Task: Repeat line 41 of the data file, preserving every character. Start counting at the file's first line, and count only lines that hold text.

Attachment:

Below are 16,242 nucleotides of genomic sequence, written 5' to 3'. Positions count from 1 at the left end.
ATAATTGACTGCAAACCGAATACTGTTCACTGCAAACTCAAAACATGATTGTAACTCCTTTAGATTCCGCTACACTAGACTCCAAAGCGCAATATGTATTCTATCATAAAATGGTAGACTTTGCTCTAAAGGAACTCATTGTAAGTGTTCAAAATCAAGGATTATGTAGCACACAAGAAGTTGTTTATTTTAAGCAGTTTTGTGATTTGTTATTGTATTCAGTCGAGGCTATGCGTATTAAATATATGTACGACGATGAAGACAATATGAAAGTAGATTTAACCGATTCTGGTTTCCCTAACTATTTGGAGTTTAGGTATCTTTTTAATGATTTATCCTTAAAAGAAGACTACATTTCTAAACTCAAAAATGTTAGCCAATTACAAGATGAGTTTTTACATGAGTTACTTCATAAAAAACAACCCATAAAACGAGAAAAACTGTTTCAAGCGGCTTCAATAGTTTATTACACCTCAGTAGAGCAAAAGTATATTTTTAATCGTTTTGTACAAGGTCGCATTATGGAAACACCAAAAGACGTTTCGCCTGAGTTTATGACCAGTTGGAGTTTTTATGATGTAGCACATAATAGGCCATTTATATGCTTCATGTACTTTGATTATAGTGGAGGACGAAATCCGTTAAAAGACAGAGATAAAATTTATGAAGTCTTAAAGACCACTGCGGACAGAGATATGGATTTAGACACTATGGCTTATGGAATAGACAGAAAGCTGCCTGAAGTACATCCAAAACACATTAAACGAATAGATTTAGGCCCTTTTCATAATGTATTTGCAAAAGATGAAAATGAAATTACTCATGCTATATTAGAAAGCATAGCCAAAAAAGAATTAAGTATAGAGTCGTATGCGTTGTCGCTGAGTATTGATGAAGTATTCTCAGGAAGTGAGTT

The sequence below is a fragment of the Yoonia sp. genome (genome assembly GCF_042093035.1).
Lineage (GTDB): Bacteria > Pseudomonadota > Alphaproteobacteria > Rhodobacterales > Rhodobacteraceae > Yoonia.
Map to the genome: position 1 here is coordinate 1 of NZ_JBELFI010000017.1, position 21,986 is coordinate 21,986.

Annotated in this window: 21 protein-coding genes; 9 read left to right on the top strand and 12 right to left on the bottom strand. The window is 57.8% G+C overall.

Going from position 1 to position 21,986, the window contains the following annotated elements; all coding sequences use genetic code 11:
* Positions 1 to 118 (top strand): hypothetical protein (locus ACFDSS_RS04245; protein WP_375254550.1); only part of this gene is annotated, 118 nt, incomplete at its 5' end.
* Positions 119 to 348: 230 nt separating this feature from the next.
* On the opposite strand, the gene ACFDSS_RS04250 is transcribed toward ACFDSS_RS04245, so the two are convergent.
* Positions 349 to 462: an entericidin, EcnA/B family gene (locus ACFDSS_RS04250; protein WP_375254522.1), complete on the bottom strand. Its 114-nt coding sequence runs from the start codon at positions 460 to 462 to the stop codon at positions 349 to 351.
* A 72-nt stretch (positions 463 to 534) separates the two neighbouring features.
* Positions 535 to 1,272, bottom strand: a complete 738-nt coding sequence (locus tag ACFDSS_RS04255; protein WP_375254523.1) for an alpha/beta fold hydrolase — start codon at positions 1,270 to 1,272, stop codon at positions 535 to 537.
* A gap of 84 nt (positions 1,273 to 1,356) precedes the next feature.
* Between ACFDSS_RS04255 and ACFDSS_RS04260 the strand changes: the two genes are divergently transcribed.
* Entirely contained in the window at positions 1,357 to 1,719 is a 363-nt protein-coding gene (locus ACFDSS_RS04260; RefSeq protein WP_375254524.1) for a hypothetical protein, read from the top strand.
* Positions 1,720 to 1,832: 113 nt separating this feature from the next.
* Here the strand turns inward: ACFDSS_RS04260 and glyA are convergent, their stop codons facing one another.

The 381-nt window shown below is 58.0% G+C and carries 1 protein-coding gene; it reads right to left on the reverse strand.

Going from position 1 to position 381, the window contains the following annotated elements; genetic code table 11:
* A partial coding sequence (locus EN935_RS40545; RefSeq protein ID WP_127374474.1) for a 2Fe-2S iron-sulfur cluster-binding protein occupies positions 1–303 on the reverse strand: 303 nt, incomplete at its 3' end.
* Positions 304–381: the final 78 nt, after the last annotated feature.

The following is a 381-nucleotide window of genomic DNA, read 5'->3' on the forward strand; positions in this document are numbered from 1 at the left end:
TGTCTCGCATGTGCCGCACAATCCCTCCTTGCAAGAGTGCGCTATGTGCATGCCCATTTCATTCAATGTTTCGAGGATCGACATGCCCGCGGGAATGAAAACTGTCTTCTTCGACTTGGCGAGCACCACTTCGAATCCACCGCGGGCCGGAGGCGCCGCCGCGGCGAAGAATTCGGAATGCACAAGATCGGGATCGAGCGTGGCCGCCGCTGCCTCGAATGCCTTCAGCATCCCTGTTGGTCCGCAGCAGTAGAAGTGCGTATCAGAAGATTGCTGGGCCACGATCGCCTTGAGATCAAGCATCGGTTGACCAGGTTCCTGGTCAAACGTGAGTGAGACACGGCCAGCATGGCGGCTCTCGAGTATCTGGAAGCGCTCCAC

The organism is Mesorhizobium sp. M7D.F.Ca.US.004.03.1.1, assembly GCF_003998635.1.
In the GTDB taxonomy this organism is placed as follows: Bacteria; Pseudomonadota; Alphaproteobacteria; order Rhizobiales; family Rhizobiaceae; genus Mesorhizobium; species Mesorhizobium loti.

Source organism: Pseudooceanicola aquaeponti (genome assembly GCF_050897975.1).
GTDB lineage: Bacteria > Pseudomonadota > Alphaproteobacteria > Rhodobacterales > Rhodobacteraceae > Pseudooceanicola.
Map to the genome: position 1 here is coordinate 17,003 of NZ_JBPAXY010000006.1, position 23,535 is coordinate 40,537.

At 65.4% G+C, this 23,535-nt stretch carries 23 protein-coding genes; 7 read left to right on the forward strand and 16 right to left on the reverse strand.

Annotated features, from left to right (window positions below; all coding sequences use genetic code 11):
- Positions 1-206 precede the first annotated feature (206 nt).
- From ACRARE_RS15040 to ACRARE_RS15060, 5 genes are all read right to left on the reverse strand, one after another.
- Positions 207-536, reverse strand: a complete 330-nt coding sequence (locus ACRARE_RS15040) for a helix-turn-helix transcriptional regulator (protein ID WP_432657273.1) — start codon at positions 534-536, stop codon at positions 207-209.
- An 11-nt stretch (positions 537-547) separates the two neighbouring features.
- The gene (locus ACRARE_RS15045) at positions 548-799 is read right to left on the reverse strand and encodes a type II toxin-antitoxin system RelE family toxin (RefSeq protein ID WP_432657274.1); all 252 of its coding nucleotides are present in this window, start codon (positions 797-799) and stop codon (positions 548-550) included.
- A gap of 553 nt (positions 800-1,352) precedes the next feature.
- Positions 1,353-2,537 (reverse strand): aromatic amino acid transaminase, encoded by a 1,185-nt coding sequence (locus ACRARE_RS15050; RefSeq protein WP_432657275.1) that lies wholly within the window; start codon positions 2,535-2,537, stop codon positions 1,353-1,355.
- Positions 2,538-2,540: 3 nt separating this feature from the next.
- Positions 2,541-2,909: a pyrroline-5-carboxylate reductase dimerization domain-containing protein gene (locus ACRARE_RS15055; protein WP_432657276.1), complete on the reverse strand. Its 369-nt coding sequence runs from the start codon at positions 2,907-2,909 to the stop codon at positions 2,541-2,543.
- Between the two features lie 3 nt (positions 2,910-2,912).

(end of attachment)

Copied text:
- Between the two features lie 3 nt (positions 2,910-2,912).